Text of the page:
Economics Killing Mother Nature

For 40 years some economists have known boosting GDP was perverse and suicidal — i.e. Hurricane Katrina was great for the US economy — and is laying waste to the planet’s ecosystems

By Stephen Leahy

BONN, May 30 (IPS) – The global biodiversity crisis that threatens life on Earth is driven by economic policies that fail to value nature, a new report finds.

It took the 2006 Stern Review to convince business and governments that combating climate change would be far less costly than ignoring it. Now another “Stern-like” report pegs the ecological damage to the planet’s land areas every year at 78 billion dollars due to ongoing loss of biodiversity.

“The developing world will never catch up with the developed world at the current level of biodiversity loss,” said Pavan Sukhdev, the lead author of the report and head of Deutsche Bank’s global markets business in India.

“Poverty cannot be eliminated with the continuing decline in ecosystem services,” Sukhdev told IPS at the meeting of the U.N. Convention on Biodiversity here (CBD), where an interim version of the “The Economics of Ecosystems & Biodiversity” report was released Thursday. More than 6,000 representatives from over 70 nations are in Bonn concluding 12 days of negotiations on how to protect biodiversity.

Environmental groups praised the report, with WWF International calling it “a long overdue recognition of biodiversity as a key development issue”.

Biodiversity is a collective term for all living species — what is more broadly termed nature. Nature provides us with services such as food, fibre, clean water and air, but these are not valued under our current economic system and as a result, it is frequently profitable to destroy those services for short-term gains, the report says.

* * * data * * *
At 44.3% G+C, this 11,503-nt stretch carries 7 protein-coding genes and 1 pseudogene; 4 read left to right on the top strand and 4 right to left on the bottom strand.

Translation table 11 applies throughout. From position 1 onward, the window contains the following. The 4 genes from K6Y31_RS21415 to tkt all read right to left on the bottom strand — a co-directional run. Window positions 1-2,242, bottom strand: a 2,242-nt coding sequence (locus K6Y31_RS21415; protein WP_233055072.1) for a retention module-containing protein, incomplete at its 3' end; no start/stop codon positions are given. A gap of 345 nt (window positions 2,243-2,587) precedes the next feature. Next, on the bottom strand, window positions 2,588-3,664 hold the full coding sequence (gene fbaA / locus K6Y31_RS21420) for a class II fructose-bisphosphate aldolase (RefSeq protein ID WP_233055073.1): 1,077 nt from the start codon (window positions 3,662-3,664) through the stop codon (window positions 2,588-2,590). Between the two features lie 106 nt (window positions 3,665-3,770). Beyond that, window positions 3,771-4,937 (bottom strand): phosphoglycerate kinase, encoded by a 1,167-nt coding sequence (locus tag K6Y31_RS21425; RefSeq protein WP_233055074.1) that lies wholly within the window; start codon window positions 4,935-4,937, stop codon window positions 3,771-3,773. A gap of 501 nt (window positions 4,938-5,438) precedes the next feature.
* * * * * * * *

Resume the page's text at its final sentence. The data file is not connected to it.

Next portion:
Business as usual will result in the loss of wildlands the size of Australia — more than 7.5 million square kilometres — by 2050. In no more than a generation, 60 percent of coral reefs will be gone, devastating the 80- to 100-billion-dollar fishery industry and eliminating the prime source of protein for nearly a billion people, Sukhdev told government ministers at the CBD plenary. Those losses will likely total trillions of dollars, he said.

“We are still struggling to find the value of nature,” Sukhdev said. “This lack of valuation is, we are discovering, an underlying cause for the degradation of ecosystems and the loss of biodiversity.”

The CBD study, commissioned by the European Union (EU) and the German government, is the largest ever assessment of the economic impact of ecological damage. Nor surprisingly, it found that the poorest people and countries were the most directly dependent on nature’s services and will thus be most affected by the continuing loss of biodiversity.

Haiti is a textbook example of the importance of biodiversity. By cutting down virtually all of its forests for fuel, the country lost much of its topsoil due to erosion. It suffers from devastating floods because there is little to hold the water back. Ninety percent of Haiti’s children suffer from waterborne diseases and intestinal parasites because there is no forest or riparian areas to clean the water, Sukhdev said.

“The Millennium Development Goals cannot be achieved without halting and reversing losses of biodiversity,” he stressed.

The Millennium Development Goals are global targets agreed to by every country to halve extreme poverty, halt the spread of HIV/AIDS and provide universal primary education, among other targets, by 2015.

For more than 40 years some economists have known that traditional measures of gross domestic product (GDP) and the like ignore the reality and value of nature’s services. Under this perverse system, the devastation wrought by Hurricane Katrina and the Asian tsunami were products of boosted global GDP.

Some have known the complete focus on GDP by policymakers and global industry “cost us dearly in terms of unsustainable growth, degraded ecosystems, lost biodiversity and even reduced per-capitia human welfare, especially in developing countries,” the report states. But few economists were brave enough to jump into the highly complex and ethically tricky business of putting a dollar value on Mother Nature.

Sukhdev said this is not an attempt to reduce nature to mere dollars and cents. “Nature has important cultural and spiritual values,” he added. Rather, he explained, it is an effort to put an economic value on nature’s services to bring some reality into the current economic fiction that is running the world.

For full story see The Dollars and Sense of Conservation

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